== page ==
It is not coincidental that mysticism of all religious traditions has placed chanting (drumming, music) in a central role of its practice. Some chant mantras, others repeat rosaries, others practice whirling dances accompanied by music. Not surprisingly, often mainstream religion has frowned at these practices. Now, in what ways meditation and chanting can be claimed as genuinely Jewish? Hasidic and Kabbalistic literature are full of nigunim, different kinds of tikkun practices, alphabet permutations, and fahrbrengen full of ecstatic chanting. They are powerful tools to help Even our text study has its musical mode, the Lehrner steiger. And yet, for many Jews meditation and chanting seem to be a “New Age thing,” identified with very particular groups. Some frown at them as being merely a strategy to attract BuJews, or an unwanted osmosis from Eastern religions.

I think it is time that we acknowledge and embrace this part of our tradition, just like Rosh Chodesh or the mikvah enjoyed their well-deserved revival in our days. Meditation and chanting are also for us, the more traditionally-observant Jews. (Yes, you wouldn’t say I am that traditional; I do believe in acting kosher and thinking treif, but that’s material for another post). Although modern Hebrew prefers the word meditatsiya, our liturgy often talks about hegion ha-lev, meaning the contemplation, the reason, or even the logic of the heart. Many siddurim translate this expression as “the meditation of the heart,” like at the end of the amidah, when we pray that the words of our mouth and the meditation of our heart (הגיון לבי) be acceptable before Hashem. Next time you read these words, pause, breath and check your kavanah. That’s Jewish meditation too.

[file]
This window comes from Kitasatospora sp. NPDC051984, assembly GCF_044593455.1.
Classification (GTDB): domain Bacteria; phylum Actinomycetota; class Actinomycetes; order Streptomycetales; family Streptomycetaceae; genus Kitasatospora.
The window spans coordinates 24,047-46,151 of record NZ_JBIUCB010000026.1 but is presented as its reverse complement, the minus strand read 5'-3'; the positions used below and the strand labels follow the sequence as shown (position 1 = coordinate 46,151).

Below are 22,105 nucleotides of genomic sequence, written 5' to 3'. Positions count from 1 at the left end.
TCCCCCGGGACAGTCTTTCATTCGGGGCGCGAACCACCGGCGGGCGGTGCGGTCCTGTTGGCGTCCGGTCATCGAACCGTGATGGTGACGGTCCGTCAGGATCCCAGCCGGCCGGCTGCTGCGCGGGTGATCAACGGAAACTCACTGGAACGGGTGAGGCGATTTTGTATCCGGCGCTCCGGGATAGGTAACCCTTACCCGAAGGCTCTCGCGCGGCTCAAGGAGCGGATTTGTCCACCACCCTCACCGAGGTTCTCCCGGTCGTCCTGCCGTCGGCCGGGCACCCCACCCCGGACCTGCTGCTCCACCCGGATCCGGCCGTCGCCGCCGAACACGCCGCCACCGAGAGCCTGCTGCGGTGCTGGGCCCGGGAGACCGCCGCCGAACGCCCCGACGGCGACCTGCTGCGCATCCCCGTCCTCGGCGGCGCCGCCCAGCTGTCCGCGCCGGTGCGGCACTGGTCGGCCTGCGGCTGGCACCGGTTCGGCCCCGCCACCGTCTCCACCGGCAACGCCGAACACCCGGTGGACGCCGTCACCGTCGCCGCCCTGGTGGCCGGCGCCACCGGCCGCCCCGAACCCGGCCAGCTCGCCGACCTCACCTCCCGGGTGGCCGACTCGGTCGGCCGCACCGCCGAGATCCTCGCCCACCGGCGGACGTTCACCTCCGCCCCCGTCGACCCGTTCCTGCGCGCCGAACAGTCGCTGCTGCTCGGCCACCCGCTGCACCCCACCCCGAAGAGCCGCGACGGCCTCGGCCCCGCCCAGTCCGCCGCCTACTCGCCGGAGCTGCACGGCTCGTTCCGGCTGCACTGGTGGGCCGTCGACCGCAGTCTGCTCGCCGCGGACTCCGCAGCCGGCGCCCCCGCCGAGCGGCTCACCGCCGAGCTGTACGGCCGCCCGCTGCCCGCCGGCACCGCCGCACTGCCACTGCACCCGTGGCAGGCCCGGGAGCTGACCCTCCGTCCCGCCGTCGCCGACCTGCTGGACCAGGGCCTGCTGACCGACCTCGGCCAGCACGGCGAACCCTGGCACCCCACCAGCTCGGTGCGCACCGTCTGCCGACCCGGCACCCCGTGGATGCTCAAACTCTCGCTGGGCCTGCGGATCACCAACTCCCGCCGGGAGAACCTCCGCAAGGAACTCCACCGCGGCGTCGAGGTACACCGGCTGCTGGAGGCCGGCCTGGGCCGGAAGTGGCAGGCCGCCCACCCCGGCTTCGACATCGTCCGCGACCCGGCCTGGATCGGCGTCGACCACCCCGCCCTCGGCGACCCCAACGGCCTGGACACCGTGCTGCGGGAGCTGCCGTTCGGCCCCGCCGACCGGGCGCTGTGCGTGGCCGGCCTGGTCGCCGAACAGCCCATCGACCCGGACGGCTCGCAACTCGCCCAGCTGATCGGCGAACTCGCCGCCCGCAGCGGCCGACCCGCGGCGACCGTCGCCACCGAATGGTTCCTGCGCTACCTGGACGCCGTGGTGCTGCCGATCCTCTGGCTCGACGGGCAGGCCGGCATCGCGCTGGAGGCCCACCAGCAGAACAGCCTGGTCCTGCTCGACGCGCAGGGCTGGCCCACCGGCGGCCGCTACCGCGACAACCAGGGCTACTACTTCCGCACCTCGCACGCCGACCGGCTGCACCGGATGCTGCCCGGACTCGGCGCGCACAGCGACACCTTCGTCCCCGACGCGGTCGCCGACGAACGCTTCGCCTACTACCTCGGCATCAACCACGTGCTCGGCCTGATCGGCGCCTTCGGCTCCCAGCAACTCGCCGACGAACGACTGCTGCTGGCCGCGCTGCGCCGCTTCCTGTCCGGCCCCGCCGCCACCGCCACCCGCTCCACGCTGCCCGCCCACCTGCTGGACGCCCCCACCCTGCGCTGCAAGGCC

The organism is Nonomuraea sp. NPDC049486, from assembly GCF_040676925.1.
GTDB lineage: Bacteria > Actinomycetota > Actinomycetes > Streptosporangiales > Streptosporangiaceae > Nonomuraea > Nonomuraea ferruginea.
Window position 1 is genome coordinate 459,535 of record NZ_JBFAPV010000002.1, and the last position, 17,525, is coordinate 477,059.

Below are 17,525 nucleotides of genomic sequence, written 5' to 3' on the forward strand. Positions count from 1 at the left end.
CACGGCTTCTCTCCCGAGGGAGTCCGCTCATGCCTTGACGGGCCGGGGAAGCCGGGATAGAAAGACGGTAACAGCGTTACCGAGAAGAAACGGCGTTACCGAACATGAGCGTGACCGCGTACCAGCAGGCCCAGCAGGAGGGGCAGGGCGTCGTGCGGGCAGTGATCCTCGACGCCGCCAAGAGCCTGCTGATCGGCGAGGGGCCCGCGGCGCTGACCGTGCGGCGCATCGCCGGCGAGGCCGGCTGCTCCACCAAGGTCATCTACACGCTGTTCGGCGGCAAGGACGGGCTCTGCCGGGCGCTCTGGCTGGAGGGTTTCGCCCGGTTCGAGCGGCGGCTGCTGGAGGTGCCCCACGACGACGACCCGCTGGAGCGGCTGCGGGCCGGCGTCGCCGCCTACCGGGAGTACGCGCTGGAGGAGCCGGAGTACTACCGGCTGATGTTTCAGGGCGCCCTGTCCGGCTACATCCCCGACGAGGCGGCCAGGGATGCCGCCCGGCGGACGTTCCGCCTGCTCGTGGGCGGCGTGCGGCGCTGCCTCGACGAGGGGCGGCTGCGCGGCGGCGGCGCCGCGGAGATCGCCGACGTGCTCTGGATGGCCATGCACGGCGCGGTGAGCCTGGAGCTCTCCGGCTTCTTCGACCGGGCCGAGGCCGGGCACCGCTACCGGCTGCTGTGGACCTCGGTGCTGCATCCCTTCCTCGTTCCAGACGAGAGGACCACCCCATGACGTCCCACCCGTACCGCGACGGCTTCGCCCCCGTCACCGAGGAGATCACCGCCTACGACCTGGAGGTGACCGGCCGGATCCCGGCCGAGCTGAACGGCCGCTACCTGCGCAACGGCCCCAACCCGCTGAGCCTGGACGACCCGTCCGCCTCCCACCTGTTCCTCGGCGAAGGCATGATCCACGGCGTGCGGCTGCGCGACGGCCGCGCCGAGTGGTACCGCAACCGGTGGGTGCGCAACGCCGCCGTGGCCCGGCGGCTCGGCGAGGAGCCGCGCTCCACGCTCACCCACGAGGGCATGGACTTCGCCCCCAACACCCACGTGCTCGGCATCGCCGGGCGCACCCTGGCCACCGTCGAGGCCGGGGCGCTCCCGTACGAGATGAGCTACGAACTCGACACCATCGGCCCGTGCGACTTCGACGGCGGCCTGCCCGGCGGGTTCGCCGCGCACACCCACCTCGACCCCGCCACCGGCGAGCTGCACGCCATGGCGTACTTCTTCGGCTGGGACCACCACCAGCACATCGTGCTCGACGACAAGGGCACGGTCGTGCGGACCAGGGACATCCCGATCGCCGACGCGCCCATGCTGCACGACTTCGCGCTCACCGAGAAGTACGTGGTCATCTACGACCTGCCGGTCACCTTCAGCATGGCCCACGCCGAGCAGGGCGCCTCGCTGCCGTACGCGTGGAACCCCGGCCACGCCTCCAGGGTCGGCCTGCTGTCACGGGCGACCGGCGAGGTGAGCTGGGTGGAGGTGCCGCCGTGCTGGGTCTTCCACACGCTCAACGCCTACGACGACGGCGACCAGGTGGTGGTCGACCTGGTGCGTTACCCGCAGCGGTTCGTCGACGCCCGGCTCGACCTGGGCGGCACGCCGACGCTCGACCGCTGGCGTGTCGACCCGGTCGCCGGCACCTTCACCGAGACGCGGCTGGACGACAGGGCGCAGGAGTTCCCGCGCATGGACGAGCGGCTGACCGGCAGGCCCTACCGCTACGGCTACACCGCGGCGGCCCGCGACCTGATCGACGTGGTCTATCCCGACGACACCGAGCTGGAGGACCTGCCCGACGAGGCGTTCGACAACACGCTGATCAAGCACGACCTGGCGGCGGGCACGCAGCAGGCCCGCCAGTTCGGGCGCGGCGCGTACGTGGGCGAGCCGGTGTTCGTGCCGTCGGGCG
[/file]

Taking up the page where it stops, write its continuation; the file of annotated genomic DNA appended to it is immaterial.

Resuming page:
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5 Reasons Why Jewish Musicians Should Network: the Shalshelet Experience

Today my good friend Cantor Jill Pakman sent me a link to a video presentation of last Shalshelet festival in New York city. I’ve been honored to participate in the last two Shalshelet festivals, and lucky to have two of my compositions awarded and published there. (At the bottom of this post I’ll insert the presentation video as well as that of my piece for this year).